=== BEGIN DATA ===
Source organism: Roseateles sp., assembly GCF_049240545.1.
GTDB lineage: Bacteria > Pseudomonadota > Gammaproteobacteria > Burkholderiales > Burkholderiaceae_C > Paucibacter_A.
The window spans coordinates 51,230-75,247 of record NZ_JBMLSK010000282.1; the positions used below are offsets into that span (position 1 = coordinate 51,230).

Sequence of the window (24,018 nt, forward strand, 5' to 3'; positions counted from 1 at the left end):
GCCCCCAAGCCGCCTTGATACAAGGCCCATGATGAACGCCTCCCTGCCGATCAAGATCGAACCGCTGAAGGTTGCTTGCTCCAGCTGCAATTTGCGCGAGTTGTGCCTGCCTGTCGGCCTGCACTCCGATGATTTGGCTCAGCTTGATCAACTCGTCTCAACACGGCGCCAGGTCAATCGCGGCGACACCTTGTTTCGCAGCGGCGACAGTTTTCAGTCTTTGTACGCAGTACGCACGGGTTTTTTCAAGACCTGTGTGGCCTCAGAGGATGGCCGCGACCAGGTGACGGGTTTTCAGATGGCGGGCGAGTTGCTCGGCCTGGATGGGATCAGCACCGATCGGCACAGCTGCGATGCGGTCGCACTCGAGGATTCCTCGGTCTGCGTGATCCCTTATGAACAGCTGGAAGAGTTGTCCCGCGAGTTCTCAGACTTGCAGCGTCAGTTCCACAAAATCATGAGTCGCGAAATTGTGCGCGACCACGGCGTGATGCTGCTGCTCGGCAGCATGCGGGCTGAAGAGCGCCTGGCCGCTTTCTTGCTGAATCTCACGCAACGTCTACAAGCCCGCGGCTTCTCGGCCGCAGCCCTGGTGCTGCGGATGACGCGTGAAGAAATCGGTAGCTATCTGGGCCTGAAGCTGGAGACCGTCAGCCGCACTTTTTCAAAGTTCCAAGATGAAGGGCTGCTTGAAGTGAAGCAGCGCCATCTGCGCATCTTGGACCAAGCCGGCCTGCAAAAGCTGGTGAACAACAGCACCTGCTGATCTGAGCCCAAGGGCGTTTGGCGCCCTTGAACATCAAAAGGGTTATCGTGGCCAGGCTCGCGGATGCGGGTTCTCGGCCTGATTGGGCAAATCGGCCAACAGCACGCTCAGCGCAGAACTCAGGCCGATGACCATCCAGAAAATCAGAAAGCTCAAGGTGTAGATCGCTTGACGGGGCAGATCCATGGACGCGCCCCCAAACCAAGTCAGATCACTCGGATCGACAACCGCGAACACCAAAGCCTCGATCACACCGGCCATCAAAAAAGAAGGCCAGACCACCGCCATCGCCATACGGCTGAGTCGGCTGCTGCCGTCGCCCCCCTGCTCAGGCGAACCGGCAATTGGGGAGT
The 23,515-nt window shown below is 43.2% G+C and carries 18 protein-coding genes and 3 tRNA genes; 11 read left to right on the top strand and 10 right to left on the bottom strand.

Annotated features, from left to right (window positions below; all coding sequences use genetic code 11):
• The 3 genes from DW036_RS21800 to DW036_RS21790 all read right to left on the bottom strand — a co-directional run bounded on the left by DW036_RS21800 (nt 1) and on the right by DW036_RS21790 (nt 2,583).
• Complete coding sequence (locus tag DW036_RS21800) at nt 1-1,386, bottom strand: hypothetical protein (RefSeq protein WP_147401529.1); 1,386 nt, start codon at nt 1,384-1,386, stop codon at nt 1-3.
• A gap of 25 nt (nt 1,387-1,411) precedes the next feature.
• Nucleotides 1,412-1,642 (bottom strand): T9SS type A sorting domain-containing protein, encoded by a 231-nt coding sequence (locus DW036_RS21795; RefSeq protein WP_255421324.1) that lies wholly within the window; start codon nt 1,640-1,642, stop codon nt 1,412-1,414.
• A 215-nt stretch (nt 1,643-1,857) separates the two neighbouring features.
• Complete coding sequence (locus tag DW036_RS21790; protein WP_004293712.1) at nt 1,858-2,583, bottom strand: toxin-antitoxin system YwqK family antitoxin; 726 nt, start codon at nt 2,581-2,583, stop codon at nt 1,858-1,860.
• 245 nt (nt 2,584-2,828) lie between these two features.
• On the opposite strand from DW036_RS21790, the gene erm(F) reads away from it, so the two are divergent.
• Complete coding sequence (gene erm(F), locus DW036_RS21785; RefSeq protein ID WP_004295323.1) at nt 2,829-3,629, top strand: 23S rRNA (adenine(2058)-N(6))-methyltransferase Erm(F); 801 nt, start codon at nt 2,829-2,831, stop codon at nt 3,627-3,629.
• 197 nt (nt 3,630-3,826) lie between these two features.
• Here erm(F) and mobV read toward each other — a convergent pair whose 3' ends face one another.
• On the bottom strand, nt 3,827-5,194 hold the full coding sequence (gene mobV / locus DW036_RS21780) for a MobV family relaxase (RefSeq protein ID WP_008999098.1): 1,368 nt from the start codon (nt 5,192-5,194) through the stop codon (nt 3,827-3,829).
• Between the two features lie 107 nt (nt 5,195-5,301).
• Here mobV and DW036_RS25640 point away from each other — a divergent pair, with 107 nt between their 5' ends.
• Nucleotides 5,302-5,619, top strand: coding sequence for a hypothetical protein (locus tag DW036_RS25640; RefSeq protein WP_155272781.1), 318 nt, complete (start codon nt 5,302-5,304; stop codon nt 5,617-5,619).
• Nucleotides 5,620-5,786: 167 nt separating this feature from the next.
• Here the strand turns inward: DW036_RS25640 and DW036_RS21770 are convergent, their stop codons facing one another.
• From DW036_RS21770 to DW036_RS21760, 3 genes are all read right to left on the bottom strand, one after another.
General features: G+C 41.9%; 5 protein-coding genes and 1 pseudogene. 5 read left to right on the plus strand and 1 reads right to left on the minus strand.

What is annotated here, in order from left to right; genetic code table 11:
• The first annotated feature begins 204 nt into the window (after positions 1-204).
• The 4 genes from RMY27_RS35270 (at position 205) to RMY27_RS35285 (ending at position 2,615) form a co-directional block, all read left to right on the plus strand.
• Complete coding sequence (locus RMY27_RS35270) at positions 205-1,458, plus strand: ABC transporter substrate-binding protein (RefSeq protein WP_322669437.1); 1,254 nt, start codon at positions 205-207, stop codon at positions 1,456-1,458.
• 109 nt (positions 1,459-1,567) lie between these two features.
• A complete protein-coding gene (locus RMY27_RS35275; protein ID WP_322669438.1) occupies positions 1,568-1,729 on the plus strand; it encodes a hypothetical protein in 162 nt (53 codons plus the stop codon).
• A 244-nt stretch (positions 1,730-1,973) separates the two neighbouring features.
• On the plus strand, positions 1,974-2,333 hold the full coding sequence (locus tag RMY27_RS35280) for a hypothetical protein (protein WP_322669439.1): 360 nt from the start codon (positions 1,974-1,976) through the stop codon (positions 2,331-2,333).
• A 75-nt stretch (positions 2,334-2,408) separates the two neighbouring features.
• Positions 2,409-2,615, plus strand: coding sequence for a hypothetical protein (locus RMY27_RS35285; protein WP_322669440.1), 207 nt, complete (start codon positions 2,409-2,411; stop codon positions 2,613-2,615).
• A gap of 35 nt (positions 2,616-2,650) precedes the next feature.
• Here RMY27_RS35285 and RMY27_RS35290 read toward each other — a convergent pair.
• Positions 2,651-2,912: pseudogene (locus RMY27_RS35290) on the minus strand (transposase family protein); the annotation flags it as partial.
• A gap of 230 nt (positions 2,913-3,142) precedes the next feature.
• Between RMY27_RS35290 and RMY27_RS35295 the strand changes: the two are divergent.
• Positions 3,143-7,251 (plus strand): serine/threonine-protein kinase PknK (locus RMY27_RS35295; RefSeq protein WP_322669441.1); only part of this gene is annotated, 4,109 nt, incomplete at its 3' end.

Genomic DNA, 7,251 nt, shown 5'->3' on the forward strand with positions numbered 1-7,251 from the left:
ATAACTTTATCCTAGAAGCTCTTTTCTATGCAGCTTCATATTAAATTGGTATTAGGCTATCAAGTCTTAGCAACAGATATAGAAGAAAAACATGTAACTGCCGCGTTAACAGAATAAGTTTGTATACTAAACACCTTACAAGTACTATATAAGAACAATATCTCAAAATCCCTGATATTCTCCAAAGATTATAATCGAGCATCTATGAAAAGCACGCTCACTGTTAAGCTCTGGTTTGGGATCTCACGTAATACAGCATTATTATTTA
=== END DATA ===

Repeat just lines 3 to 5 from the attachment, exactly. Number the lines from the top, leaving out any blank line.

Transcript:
The window spans coordinates 51,230-75,247 of record NZ_JBMLSK010000282.1; the positions used below are offsets into that span (position 1 = coordinate 51,230).

Sequence of the window (24,018 nt, forward strand, 5' to 3'; positions counted from 1 at the left end):
GCCCCCAAGCCGCCTTGATACAAGGCCCATGATGAACGCCTCCCTGCCGATCAAGATCGAACCGCTGAAGGTTGCTTGCTCCAGCTGCAATTTGCGCGAGTTGTGCCTGCCTGTCGGCCTGCACTCCGATGATTTGGCTCAGCTTGATCAACTCGTCTCAACACGGCGCCAGGTCAATCGCGGCGACACCTTGTTTCGCAGCGGCGACAGTTTTCAGTCTTTGTACGCAGTACGCACGGGTTTTTTCAAGACCTGTGTGGCCTCAGAGGATGGCCGCGACCAGGTGACGGGTTTTCAGATGGCGGGCGAGTTGCTCGGCCTGGATGGGATCAGCACCGATCGGCACAGCTGCGATGCGGTCGCACTCGAGGATTCCTCGGTCTGCGTGATCCCTTATGAACAGCTGGAAGAGTTGTCCCGCGAGTTCTCAGACTTGCAGCGTCAGTTCCACAAAATCATGAGTCGCGAAATTGTGCGCGACCACGGCGTGATGCTGCTGCTCGGCAGCATGCGGGCTGAAGAGCGCCTGGCCGCTTTCTTGCTGAATCTCACGCAACGTCTACAAGCCCGCGGCTTCTCGGCCGCAGCCCTGGTGCTGCGGATGACGCGTGAAGAAATCGGTAGCTATCTGGGCCTGAAGCTGGAGACCGTCAGCCGCACTTTTTCAAAGTTCCAAGATGAAGGGCTGCTTGAAGTGAAGCAGCGCCATCTGCGCATCTTGGACCAAGCCGGCCTGCAAAAGCTGGTGAACAACAGCACCTGCTGATCTGAGCCCAAGGGCGTTTGGCGCCCTTGAACATCAAAAGGGTTATCGTGGCCAGGCTCGCGGATGCGGGTTCTCGGCCTGATTGGGCAAATCGGCCAACAGCACGCTCAGCGCAGAACTCAGGCCGATGACCATCCAGAAAATCAGAAAGCTCAAGGTGTAGATCGCTTGACGGGGCAGATCCATGGACGCGCCCCCAAACCAAGTCAGATCACTCGGATCGACAACCGCGAACACCAAAGCCTCGATCACACCGGCCATCAAAAAAGAAGGCCAGACCACCGCCATCGCCATACGGCTGAGTCGGCTGCTGCCGTCGCCCCCCTGCTCAGGCGAACCGGCAATTGGGGAGT